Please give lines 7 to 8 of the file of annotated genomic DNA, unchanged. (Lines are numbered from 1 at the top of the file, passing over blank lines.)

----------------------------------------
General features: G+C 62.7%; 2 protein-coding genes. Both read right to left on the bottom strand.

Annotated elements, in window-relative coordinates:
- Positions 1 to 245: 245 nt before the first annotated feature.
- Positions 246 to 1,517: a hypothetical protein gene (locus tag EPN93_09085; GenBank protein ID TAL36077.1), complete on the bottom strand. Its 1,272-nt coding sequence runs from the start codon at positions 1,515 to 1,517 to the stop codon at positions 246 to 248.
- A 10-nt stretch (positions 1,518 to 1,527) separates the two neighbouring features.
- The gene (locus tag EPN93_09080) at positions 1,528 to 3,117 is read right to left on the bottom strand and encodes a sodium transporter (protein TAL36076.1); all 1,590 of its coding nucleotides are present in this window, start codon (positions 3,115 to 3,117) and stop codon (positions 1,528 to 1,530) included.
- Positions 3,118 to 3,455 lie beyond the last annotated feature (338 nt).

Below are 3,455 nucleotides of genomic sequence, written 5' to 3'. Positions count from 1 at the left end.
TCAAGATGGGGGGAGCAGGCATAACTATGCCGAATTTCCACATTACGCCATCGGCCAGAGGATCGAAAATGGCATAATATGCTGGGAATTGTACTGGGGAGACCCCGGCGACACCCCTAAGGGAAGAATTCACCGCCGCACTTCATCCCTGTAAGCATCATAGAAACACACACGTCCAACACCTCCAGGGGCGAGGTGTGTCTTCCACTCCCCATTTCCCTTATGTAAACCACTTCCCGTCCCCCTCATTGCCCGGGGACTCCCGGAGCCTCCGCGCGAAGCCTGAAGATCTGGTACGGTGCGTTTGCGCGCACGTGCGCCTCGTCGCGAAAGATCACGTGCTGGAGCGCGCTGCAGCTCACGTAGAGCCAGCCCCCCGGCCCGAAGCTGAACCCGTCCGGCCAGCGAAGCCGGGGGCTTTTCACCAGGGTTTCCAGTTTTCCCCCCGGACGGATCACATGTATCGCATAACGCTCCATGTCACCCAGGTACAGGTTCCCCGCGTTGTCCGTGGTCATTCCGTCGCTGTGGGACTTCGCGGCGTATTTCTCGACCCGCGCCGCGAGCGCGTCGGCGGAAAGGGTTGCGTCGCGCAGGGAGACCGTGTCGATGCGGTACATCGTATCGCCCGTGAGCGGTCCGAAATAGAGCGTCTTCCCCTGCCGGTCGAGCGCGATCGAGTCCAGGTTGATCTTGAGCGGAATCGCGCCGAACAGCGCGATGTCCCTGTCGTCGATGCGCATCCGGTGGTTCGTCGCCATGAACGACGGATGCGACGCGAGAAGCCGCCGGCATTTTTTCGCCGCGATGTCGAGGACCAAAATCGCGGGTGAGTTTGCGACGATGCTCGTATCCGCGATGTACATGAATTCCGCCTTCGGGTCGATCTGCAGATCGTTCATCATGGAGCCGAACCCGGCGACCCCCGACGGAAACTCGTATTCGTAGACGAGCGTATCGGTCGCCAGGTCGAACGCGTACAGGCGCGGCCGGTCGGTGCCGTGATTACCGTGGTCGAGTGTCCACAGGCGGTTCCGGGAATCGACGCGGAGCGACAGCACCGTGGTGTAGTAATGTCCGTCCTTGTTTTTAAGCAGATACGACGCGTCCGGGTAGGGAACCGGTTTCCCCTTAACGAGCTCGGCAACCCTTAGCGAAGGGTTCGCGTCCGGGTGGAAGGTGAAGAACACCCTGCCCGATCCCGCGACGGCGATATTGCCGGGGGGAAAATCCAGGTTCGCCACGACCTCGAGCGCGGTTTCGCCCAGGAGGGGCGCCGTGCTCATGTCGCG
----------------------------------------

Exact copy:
- Positions 3,118 to 3,455 lie beyond the last annotated feature (338 nt).

Below are 3,455 nucleotides of genomic sequence, written 5' to 3'. Positions count from 1 at the left end.